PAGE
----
Auckland Airport Takes to the Streets to Boost City-to-Gate Passenger Experience
The ever-increasing international travel volume is having a serious impact on airports like New Zealand’s Auckland International, which saw over 19 million passengers last year. The airport is taking the increased passenger flow and logistics issues seriously, using a unique combination of traffic and passenger flow measurement technology. The result? Faster travel times, acceptable wait times, less passenger stress and a wealth of information that helps the airports and the city to plan resources more effectively.
Auckland – a growing hub for travel
Auckland Airport expects to host over 40 million passengers annually by the year 2044. To cope with this increase in passenger load, the airport embarked on a wide-ranging and world first combined passenger-flow and road-traffic measurement project, with the goal of obtaining real-time cohesive view of people movement patterns, to guide daily and long-term operational decisions, maximise capacity and improve flow.
In its build, the airport has opted to aim for sustainability, while ensuring that they will not only have the capacity to handle the extra people, but also the capability to make the passenger journey as smooth and stress-free as possible.
Keeping things flowing
Smooth passenger flow, both in the arrival and departure terminals, and the concession and transit waiting areas, as well as on the roads surrounding the airport, is critical to the successful operation of an airport.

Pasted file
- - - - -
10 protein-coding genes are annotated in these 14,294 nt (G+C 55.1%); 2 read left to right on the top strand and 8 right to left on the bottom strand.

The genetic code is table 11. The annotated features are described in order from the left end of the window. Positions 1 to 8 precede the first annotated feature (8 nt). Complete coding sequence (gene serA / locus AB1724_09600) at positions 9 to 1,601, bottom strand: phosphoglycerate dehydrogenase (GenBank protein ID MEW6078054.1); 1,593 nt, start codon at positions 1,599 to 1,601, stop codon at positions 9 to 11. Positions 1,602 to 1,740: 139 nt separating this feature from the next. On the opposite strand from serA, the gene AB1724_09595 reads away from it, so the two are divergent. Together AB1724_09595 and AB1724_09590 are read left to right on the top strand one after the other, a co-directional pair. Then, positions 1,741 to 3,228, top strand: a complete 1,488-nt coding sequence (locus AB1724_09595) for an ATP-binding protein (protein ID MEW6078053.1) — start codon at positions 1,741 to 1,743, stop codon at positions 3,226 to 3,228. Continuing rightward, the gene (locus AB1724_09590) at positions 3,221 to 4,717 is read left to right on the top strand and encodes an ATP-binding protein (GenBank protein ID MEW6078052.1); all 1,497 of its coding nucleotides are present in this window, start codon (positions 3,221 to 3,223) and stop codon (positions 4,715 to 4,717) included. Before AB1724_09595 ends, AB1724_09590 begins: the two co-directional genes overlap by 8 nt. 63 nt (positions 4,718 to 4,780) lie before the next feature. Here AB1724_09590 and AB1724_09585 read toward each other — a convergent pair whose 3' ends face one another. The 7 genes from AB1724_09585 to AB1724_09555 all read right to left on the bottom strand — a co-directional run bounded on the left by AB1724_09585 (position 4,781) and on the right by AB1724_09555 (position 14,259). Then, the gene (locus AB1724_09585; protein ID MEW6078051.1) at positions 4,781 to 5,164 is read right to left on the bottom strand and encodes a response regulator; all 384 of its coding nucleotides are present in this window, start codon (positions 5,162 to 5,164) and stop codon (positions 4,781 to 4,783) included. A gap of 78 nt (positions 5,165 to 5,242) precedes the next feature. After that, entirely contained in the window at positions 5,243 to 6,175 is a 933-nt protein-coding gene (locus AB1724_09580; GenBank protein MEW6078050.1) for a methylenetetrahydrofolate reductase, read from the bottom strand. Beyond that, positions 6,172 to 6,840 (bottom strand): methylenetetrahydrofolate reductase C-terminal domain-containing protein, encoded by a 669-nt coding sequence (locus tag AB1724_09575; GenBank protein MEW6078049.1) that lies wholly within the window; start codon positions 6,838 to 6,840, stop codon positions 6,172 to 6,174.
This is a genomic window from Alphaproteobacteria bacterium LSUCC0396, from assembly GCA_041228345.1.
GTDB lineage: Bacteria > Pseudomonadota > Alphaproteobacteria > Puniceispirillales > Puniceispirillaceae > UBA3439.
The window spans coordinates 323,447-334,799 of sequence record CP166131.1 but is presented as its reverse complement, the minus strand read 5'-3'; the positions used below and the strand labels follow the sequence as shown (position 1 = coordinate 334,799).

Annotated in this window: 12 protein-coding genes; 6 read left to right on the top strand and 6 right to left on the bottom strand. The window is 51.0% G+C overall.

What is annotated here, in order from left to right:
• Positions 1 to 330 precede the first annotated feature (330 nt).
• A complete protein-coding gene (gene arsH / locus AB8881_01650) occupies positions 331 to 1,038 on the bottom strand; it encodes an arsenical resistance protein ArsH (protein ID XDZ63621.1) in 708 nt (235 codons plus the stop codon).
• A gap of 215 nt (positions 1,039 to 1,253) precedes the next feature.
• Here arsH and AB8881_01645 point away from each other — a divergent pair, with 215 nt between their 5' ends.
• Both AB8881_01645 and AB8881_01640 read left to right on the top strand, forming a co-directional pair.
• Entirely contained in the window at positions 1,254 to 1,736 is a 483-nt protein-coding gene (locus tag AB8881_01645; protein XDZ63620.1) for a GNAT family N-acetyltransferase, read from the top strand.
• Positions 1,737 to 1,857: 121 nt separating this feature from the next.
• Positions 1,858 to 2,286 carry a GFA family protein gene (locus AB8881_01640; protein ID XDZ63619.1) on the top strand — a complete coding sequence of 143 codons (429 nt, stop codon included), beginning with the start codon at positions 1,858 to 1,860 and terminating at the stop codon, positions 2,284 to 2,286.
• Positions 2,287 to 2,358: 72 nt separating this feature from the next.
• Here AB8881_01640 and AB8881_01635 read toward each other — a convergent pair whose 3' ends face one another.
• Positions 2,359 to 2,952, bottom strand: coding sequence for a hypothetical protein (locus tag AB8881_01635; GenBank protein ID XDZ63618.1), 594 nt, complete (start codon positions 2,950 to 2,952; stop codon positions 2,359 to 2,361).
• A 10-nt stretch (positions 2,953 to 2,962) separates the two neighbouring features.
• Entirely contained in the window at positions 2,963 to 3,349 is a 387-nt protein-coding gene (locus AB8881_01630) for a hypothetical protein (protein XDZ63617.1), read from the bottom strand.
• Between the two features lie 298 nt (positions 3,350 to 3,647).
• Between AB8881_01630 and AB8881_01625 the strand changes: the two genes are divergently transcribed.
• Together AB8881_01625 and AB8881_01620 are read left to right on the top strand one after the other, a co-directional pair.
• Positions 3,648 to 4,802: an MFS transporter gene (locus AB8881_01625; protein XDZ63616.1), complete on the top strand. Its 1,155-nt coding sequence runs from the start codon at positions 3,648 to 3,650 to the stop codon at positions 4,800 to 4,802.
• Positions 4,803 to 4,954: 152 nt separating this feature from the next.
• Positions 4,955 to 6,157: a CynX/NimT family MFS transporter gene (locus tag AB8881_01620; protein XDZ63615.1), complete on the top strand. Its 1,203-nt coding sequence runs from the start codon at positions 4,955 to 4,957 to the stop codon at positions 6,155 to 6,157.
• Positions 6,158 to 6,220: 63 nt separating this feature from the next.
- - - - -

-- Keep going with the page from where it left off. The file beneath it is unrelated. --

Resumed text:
Issues with traffic flows can result in delays for passengers, airport staff and airline crew, resulting in disruptions to airport and airline operations.
To manage both passenger and traffic flow, Auckland Airport realised they needed to have a bird’s-eye view of the entire system, as well as detailed, up-close analysis of ongoing issues. They also needed a way to quickly act when things start to bottleneck.
With several traffic monitoring projects in New Zealand, using the same technology, infrastructure consultants Beca was commissioned to extend the solution across the airport’s roading infrastructure. This now provides the airport with a seamless picture of traffic flow information between the airport and Auckland CBD (Central Business District, also called the city centre).
How it works
On the Road
Outside the airport, the solution measures traffic flow between the CBD and the airport, providing real-time data on reliability, vehicle counts and travel time.
It provides data about the mix of staff and passengers using the Park and Ride facility, enabling the airport to better understand the performance and regularly review how they can improve their facilities. This information is also analysed to help planning decisions for road network maintenance and infrastructure projects.
The insights, collected using a range of technologies, including radar and WiFi sensors, also help the New Zealand Traffic Agency (NZTA) to make informed traffic management decisions and has allowed for the implementation of a number of initiatives to improve the traffic flow to the airport. This includes optimising traffic signal timings, and combined with the recent opening of the newly constructed Waterview connection, has resulted in significant travel time cuts to and from the airport from the CBD and West Auckland.